Razer Naga Molten – A Review

I thought I might post some thoughts on my Razer Naga mouse, as I’ve enjoyed using it, pretty much since I got it almost a year ago.

Razer Naga Molten

I switched to Mac from PC for a whole host of reasons early last year, but quickly found several limitations in using the Magic Mouse for WoW (Apple’s touch sensitive, BT mouse) that using different controller apps (like drivers I guess) didn’t really resolve. I also found that it was really slow across the screen when playing WoW (and 27″ is a lot of distance to cover) so I started to look around for a gaming mouse.

I can’t tell you exactly why, but I decided upon the Razer Naga. I think I was really interested in trying the extra 12 buttons. I use the number row on my keyboard for most of my combat buttons, but it was starting to get difficult to stretch across to the far right where I had put all those utility spells.

Physically I’ve found it a comfortable fit. My hands are normal size and reach around the mouse to tap the different buttons hasn’t been a problem. Perhaps much smaller hands would find it very hard.

Positives

  • It’s light and easy to move around
  • The speeds, and sensitivity are highly adjustable and can be set up to automatically switch for different games. Sensitivity can also be adjusted on the fly. I don’t use this but others may.
  • It can detect that its in a particular game and load the previously set up profile.
  • You have a lot of controls at your fingertips, and with modifiers (Shift, Alt) even more. I currently have about 19 commands I use a lot and about another 7 or 8 bound to the 12 keys on the side. Plus your normal 4 or 5 buttons and scroll wheel. And I still use my main combat rotation along the first half of the keyboards number row.
  • The keypad is illuminated.

Negatives

  • Biggest negative is the learning curve, but I’ll talk about that more in a moment
  • if your hand is the wrong size, it may be a very awkward mouse
  • the two buttons to the left of the Main button (call them buttons 4 and 5) are sort of small and awkward.
  • If you’re left handed, learn right handed real fast
  • can’t do the multi finger swipe controls that the Apple Magic Mouse can.
  • takes a little while to get used to.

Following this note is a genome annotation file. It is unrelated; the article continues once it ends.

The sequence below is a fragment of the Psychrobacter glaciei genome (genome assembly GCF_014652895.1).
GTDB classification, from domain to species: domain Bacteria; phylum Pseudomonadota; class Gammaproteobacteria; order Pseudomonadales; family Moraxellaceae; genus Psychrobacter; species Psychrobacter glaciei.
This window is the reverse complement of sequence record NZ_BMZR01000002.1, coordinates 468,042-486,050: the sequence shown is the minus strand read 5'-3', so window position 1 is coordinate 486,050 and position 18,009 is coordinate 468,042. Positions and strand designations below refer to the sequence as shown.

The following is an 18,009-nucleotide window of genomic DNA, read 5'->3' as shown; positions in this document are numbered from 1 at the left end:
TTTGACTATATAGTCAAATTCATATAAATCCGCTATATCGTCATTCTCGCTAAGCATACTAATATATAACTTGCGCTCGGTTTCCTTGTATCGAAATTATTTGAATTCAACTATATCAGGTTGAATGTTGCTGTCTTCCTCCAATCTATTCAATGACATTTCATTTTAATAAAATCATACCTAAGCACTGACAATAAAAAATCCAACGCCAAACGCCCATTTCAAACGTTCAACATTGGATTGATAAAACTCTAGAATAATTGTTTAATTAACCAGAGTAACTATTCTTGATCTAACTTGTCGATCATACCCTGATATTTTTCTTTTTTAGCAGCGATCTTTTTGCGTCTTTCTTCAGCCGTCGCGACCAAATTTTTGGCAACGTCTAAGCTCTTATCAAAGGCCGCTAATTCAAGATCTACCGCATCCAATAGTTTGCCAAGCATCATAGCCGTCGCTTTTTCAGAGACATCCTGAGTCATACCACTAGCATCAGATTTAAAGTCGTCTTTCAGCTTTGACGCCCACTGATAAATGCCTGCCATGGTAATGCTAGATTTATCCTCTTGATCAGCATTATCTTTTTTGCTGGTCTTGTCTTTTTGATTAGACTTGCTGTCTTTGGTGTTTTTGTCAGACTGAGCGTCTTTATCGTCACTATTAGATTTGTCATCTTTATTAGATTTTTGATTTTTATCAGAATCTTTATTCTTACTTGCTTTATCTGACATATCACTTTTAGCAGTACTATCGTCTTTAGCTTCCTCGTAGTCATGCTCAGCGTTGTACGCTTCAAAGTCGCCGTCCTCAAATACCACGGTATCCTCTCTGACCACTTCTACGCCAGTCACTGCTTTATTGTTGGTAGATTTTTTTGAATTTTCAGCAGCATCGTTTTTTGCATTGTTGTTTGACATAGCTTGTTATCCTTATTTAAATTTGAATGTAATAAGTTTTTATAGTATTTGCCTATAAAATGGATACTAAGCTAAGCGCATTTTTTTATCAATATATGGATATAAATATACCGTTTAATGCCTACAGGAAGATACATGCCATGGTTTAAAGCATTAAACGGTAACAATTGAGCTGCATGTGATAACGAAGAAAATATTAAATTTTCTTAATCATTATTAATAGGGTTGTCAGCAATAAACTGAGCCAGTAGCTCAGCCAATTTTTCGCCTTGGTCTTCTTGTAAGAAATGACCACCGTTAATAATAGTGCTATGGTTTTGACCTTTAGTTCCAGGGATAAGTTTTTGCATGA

I find myself using about 20+ controls through it. Its auto switching is great as I end up using a fair bit as the default mouse when I’m not playing. Mostly as it’s lighter than the Magic Mouse. I have them both connected all the time and they sit next to each other here on the mouse pad. I will quite readily swap mouse at almost random intervals when not playing.

The Naga and the Magic Mouse coexisting

Setup and Learning.

I am sure that there are many ways to set up this mouse. I worked out a method that works for me, your mileage may vary.

First I had a rough plan before the mouse even arrived. I figured that learning a system would work better than trying to just add controls and then trying to remember which was which. Second I decided to keep my main combat rotation on the number row that I always had. 5 years of practice would be tossed aside probably with terrible results. Subsequently the Naga had to be set up to imitate the number pad, not the number row. That’s a simple switch underneath. It imitates it, it doesn’t replace it and you can still use those buttons though they will do the same actions as the Naga.

I initially tried to keep it roughly similar across all my toons, using the “system”. Even Dasal, my HPriest has her damage spells across the number row of the keyboard – I use healbot for most of her other work. It mostly works out, but the one I’ve really had to set in stone is the mounts on 9. Apart from that fixation, Mabango actually has most of her rotation on the Naga, not the keyboard. not sure how that happened.

Mab's Keybinds - The Naga buttons have the N or SN notation in the corner (top row and third row)

So with my thumb resting on the 5 key (it has a little raised bit, like the F and J on a keyboard) which is Wind Shock, Mab’s interrupt, with War Stomp under it on 8. Next to WS are my Spirit Wolves and Fire Nova. Above it are my CC – Hex, Bind Elementals and Shamanistic Rage. Below it are my Call of Ancients totem drop,  and 9 is my land mount (Ghost Wolf in this case). The bottom row is Magma and Searing totems, with Healing Wave last – the 12 is easy to find in a pinch.

When I hit shift, the totems along the bottom become my elementals and healing potions, 9 becomes my normal flying mount. 7 is Totemic recall. 4 turns into Flame Shock, 1 into Bloodlust. All kinda related to the non shifted key. Remember Earth Shock, Stormstrike etc are on the keyboard.

This is sort of replicated in Dasal and Mabango, with mounts on 9, self heals on 12. It gets a little mixed up as Mabango uses the numbers 1-6 for her rotation, and Dasal’s 5 is my PW:S.  but its been working all right that way.

Dasal's Keybinds

How did I do all this mapping – Well the Naga does come with a UI bar add on, but I simply assigned my Bartender bars the appropriate shortcut keys in the key bindings. Meant I had to change very little on my screen.

Summary

In repetition, I love this mouse and it has really solved all my problems with the Magic Mouse, whilst improving my access to all those handy utilities that a Utility class like a Shaman brings to a fight. I recommend putting it on a short list if you are looking for a replacement mouse.

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One thought on “Razer Naga Molten – A Review

  1. Pingback: One Year of WordPress | bikesbabesbytes

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